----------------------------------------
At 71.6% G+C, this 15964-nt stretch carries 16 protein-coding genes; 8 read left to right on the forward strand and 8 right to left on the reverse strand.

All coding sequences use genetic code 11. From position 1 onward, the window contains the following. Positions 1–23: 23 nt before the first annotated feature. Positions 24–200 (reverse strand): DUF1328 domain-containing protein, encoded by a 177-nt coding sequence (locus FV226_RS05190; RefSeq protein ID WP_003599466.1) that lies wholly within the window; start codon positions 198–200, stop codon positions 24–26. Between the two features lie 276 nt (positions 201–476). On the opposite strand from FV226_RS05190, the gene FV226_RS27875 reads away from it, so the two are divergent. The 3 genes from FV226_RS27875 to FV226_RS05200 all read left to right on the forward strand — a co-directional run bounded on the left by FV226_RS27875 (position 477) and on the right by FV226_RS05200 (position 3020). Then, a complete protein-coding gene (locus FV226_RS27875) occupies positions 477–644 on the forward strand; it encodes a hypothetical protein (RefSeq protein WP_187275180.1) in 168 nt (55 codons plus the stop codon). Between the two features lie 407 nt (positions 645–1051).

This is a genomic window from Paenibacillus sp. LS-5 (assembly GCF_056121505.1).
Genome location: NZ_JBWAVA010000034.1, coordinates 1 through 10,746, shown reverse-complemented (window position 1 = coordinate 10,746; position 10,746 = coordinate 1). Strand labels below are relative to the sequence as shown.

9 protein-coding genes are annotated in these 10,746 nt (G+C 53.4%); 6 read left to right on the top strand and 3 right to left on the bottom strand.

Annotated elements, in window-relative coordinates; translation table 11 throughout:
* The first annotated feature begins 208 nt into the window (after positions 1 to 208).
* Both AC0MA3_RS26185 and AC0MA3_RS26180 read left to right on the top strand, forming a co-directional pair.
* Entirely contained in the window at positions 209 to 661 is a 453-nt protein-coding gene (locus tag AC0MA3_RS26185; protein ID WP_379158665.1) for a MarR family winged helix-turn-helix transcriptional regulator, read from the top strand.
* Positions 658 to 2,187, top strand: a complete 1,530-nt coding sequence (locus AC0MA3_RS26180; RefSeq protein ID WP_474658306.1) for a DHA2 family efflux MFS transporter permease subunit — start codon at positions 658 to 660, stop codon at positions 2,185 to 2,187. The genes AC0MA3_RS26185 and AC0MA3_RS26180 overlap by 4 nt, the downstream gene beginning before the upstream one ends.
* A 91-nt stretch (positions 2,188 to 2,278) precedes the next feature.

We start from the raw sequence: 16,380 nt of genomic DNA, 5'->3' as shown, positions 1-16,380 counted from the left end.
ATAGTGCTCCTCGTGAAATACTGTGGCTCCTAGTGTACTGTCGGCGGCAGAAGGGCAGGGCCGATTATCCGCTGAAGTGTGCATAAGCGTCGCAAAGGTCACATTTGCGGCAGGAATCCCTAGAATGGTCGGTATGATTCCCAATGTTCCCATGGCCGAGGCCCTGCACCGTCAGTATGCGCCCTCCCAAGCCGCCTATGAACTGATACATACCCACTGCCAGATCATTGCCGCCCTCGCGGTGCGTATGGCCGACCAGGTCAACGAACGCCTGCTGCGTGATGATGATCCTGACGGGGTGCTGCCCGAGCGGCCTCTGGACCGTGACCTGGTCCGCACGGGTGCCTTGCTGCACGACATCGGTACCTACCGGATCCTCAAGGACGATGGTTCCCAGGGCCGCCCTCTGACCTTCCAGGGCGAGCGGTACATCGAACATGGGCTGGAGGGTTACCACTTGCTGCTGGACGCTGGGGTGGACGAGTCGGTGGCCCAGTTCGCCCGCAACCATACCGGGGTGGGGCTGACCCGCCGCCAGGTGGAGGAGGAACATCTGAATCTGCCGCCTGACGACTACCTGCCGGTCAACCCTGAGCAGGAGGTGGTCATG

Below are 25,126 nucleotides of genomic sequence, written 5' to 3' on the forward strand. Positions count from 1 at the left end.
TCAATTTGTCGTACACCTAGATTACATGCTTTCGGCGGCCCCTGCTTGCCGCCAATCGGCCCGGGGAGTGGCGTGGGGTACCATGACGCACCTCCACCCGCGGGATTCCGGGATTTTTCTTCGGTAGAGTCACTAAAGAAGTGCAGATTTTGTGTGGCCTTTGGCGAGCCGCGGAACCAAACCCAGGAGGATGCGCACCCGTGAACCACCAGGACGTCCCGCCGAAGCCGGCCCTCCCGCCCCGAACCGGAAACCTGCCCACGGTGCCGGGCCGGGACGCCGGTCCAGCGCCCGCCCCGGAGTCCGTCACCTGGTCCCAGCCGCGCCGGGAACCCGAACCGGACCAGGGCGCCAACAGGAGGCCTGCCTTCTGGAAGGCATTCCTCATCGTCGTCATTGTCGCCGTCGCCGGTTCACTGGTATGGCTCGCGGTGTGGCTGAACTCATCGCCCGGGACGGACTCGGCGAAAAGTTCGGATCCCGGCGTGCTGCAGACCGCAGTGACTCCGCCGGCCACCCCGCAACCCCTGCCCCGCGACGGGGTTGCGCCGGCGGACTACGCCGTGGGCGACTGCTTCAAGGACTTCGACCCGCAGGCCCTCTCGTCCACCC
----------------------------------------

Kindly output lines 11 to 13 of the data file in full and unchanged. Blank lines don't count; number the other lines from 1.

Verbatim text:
* A 91-nt stretch (positions 2,188 to 2,278) precedes the next feature.

We start from the raw sequence: 16,380 nt of genomic DNA, 5'->3' as shown, positions 1-16,380 counted from the left end.
ATAGTGCTCCTCGTGAAATACTGTGGCTCCTAGTGTACTGTCGGCGGCAGAAGGGCAGGGCCGATTATCCGCTGAAGTGTGCATAAGCGTCGCAAAGGTCACATTTGCGGCAGGAATCCCTAGAATGGTCGGTATGATTCCCAATGTTCCCATGGCCGAGGCCCTGCACCGTCAGTATGCGCCCTCCCAAGCCGCCTATGAACTGATACATACCCACTGCCAGATCATTGCCGCCCTCGCGGTGCGTATGGCCGACCAGGTCAACGAACGCCTGCTGCGTGATGATGATCCTGACGGGGTGCTGCCCGAGCGGCCTCTGGACCGTGACCTGGTCCGCACGGGTGCCTTGCTGCACGACATCGGTACCTACCGGATCCTCAAGGACGATGGTTCCCAGGGCCGCCCTCTGACCTTCCAGGGCGAGCGGTACATCGAACATGGGCTGGAGGGTTACCACTTGCTGCTGGACGCTGGGGTGGACGAGTCGGTGGCCCAGTTCGCCCGCAACCATACCGGGGTGGGGCTGACCCGCCGCCAGGTGGAGGAGGAACATCTGAATCTGCCGCCTGACGACTACCTGCCGGTCAACCCTGAGCAGGAGGTGGTCATG